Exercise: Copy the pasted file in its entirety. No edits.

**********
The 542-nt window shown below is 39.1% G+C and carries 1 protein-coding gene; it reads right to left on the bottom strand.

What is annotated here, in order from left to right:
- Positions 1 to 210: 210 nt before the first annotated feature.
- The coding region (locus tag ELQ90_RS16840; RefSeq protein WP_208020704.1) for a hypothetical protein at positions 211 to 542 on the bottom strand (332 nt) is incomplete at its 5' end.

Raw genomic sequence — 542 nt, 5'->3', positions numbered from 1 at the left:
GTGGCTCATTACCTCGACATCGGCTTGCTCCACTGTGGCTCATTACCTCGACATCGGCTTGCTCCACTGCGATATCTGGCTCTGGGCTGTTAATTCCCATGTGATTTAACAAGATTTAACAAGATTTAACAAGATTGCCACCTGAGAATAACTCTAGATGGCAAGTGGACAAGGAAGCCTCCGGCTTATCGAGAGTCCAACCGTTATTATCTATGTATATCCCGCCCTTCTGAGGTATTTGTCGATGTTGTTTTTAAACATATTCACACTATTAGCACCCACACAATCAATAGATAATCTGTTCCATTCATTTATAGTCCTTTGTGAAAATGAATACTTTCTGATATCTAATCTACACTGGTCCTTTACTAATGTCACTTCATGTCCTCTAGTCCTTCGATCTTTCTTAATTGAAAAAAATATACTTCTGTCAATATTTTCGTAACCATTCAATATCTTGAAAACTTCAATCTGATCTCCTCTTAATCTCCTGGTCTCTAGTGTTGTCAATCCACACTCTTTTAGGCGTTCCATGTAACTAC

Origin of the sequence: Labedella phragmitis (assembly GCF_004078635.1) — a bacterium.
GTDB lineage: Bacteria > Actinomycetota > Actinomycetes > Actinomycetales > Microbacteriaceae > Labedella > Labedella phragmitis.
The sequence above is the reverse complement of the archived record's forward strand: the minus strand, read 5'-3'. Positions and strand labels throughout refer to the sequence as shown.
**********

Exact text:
The 542-nt window shown below is 39.1% G+C and carries 1 protein-coding gene; it reads right to left on the bottom strand.

What is annotated here, in order from left to right:
- Positions 1 to 210: 210 nt before the first annotated feature.
- The coding region (locus tag ELQ90_RS16840; RefSeq protein WP_208020704.1) for a hypothetical protein at positions 211 to 542 on the bottom strand (332 nt) is incomplete at its 5' end.

Raw genomic sequence — 542 nt, 5'->3', positions numbered from 1 at the left:
GTGGCTCATTACCTCGACATCGGCTTGCTCCACTGTGGCTCATTACCTCGACATCGGCTTGCTCCACTGCGATATCTGGCTCTGGGCTGTTAATTCCCATGTGATTTAACAAGATTTAACAAGATTTAACAAGATTGCCACCTGAGAATAACTCTAGATGGCAAGTGGACAAGGAAGCCTCCGGCTTATCGAGAGTCCAACCGTTATTATCTATGTATATCCCGCCCTTCTGAGGTATTTGTCGATGTTGTTTTTAAACATATTCACACTATTAGCACCCACACAATCAATAGATAATCTGTTCCATTCATTTATAGTCCTTTGTGAAAATGAATACTTTCTGATATCTAATCTACACTGGTCCTTTACTAATGTCACTTCATGTCCTCTAGTCCTTCGATCTTTCTTAATTGAAAAAAATATACTTCTGTCAATATTTTCGTAACCATTCAATATCTTGAAAACTTCAATCTGATCTCCTCTTAATCTCCTGGTCTCTAGTGTTGTCAATCCACACTCTTTTAGGCGTTCCATGTAACTAC

Origin of the sequence: Labedella phragmitis (assembly GCF_004078635.1) — a bacterium.
GTDB lineage: Bacteria > Actinomycetota > Actinomycetes > Actinomycetales > Microbacteriaceae > Labedella > Labedella phragmitis.
The sequence above is the reverse complement of the archived record's forward strand: the minus strand, read 5'-3'. Positions and strand labels throughout refer to the sequence as shown.